When I learned that I had received the scholarship, the first thing I thought of was, “how is this going to go, and what am I going to get out of it?” The one thing that kept resonating was I wanted a mentally stimulating conversation about embryo transfer and advanced reproductive technologies. I have always had questions as to why things a certain way or what’s next? Other than pestering my mentor, I did not have a way to find all the answers. It was amazing to sit through the discussions and presentations and be able to put more of the puzzle together. I learned so much but left Orlando wanting to know more.

I had always heard that some of the most interesting discussions take place outside of the conference. I was privileged to meet so many great people that shared the same passion that I do. I am grateful for all of the people who spent time telling me their story, offering advice, or inviting me out to see how they flush cows.

My academic schedule permits me to spend my entire spring semester on externships that are related to embryo transfer. Through conversations with various members, I was able to schedule externships from coast to coast and many places in between. I feel fortunate that I get to watch different veterinarians do business, which will help me to eventually develop my own way. My goals are to find my place in this industry and feed my family doing something that fascinates me. I want to get certified and start flushing cows and transferring eggs as soon as possible. Flushing cows is something I knew I wanted to do since high school, and I can say with confidence that I am more excited now than ever. Once again, I appreciate the opportunity to attend the 2017 AETA and CETA/ACTE joint annual convention and hope to see you all in 2018.

Sincerely,

Bruce Frederick
The Ohio State University

AETA 2017 Scholarship Winner Report: Meggan Freeland

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Published on: December 27, 2017

I would like to thank the American Embryo Transfer Association for supporting student education and granting such great opportunities for aspiring veterinary and graduate students. I was honored to be given the opportunity to attend the annual AETA convention meeting. I am a third-year veterinary student at the Michigan State University College of Veterinary Medicine with a passion for food animal medicine and reproductive sciences. Before returning to veterinary school, I worked as an AI technician for Alta Genetics. One of the main reasons I chose to further my education in veterinary medicine after entering the workforce was to be able to perform more advanced reproductive techniques in cattle and small ruminants. Unfortunately, in the veterinary curriculum we have limited exposure to ET and IVF practices, so opportunities like the AETA convention are extremely valuable. In the future, my dream career would be to work in a specialty reproduction clinic or with a reproduction technology company or to bring more advanced reproductive techniques to a clinical production animal veterinary practice. I believe that in working in clinical practice, I will be better prepared to help producers bring more advanced reproduction protocols to their farm. This way they can improve their herd genetics at an accelerated rate while producing replacement animals from their genetically superior stock. They can also improve reproduction and ultimately production of their livestock and animal products.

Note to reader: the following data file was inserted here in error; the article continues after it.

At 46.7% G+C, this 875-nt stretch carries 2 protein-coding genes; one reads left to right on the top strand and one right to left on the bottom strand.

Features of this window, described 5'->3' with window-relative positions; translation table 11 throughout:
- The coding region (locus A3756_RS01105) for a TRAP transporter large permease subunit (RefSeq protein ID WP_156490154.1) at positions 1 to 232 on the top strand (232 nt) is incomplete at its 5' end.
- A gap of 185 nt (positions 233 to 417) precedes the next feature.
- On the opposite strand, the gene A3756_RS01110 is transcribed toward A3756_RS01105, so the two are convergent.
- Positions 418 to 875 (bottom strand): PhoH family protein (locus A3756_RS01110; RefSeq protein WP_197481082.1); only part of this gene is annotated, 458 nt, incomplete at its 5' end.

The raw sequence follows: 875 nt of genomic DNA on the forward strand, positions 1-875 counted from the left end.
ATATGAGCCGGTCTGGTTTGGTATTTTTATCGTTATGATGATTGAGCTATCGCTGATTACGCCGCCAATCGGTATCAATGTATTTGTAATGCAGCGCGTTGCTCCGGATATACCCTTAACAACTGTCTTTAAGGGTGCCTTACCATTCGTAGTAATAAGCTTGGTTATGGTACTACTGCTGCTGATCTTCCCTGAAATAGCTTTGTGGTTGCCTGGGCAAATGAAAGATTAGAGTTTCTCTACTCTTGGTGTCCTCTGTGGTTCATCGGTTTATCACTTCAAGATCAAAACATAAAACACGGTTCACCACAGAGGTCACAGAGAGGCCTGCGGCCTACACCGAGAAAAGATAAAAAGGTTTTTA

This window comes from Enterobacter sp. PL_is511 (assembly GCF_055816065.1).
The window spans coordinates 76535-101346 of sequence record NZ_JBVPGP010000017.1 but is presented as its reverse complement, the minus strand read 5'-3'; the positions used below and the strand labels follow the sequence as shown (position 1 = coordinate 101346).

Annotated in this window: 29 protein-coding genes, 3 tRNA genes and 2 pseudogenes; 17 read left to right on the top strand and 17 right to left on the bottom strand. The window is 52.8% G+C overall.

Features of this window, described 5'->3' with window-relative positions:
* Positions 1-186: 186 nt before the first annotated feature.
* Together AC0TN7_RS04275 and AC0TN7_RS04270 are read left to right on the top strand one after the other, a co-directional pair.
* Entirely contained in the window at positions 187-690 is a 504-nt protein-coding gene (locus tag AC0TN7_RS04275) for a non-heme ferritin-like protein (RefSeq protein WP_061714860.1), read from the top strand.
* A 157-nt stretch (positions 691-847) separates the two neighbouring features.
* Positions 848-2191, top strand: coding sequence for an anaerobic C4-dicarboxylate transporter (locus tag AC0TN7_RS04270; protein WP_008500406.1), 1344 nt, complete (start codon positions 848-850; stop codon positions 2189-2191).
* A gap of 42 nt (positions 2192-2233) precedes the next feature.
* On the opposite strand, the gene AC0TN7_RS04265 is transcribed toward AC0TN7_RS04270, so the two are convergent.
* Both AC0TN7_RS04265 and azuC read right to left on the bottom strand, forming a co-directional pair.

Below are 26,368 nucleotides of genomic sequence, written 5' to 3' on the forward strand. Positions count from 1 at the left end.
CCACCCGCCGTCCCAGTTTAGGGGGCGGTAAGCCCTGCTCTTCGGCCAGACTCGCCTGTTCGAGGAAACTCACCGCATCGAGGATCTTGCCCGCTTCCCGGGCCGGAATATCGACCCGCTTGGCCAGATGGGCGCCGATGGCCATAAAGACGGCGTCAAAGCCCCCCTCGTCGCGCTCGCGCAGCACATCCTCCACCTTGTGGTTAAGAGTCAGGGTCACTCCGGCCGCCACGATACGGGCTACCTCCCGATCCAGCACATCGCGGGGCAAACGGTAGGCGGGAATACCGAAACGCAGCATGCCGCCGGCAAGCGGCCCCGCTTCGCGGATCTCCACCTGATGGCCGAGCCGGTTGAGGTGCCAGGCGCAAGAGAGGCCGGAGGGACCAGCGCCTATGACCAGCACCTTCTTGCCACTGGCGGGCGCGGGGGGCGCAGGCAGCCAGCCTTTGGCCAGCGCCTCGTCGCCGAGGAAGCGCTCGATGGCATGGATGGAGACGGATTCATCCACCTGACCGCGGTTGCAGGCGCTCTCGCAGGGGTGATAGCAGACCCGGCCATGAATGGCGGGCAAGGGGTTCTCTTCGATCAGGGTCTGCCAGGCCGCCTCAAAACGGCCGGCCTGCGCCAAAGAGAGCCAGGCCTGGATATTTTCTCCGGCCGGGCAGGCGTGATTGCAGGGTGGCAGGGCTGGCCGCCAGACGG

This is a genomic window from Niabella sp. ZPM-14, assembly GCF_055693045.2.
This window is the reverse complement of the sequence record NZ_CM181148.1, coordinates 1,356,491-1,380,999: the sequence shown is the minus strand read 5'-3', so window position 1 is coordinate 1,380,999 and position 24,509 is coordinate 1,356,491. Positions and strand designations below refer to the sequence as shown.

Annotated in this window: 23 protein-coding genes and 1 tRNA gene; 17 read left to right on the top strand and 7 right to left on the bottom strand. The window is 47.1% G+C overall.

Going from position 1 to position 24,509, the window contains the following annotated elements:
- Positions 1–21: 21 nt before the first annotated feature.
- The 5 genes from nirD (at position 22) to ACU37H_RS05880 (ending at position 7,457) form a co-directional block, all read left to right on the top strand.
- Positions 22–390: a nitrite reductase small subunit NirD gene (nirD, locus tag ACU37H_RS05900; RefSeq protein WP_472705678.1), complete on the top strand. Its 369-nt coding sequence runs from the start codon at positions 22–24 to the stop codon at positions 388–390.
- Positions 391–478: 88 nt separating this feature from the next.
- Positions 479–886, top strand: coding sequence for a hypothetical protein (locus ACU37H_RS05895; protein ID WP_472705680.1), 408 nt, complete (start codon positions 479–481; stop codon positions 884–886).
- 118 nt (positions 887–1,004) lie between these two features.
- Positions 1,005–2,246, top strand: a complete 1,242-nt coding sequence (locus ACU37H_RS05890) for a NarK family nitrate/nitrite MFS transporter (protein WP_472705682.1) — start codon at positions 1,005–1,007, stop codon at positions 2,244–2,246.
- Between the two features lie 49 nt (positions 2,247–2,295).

I am very grateful to the AETA for allowing students to attend such an invaluable conference. My objectives for the meeting were to take away as much information from the informational sessions and seminars as possible, and to network with the industry’s leading professionals. I met so many practitioners and heard about a wide variety of practice management strategies and techniques. I established new career goals and explored future externship options. The student mentor meeting was one of the highlights of the conference. I found it very helpful to ask questions about veterinarian’s career paths and what to expect as I apply for careers after veterinary school. There are so many people involved in the embryo transfer industry, and I was excited to learn how each person got their start in the industry and how they have continued to improve their practices.

I enjoyed the preconference seminar and its focus on genomics and how they could be practically applied to commercial farms. I thought this was a great way to start the conference and set the stage for why techniques such as ET and IVF are so important. The student–technician sessions were well organized and very helpful for beginning students like myself to understand advanced techniques such as IVF and all the steps of the process. I also learned a lot from the semen handling and evaluation session. Working as an AI technician, I thought I knew a lot on this topic, but I acquired new techniques and appreciated the explanations for certain practices. It was also great to listen to practitioners talk about practice tips and “tricks of the trade” they have found helpful along the way. As a veterinary student I found the topics of pregnancy loss to be of interest for me. I think it is important to learn about the studies performed in this area and to be able to better serve producers who want to reduce the frequency of this occurrence in their herd. My favorite lecture focused on the topic of gene editing and cattle breeding. Dr. Van Eenennaam’s presentation presented our future obligation as veterinarians concerning consumer education. Gene editing has so much potential to improve global nutrition and health care. Her video embracing the accomplishments we have made in this century was very inspiring, especially for those of young generations like myself, to carry on research and genetic improvements for more efficient production practices to feed our ever-growing world.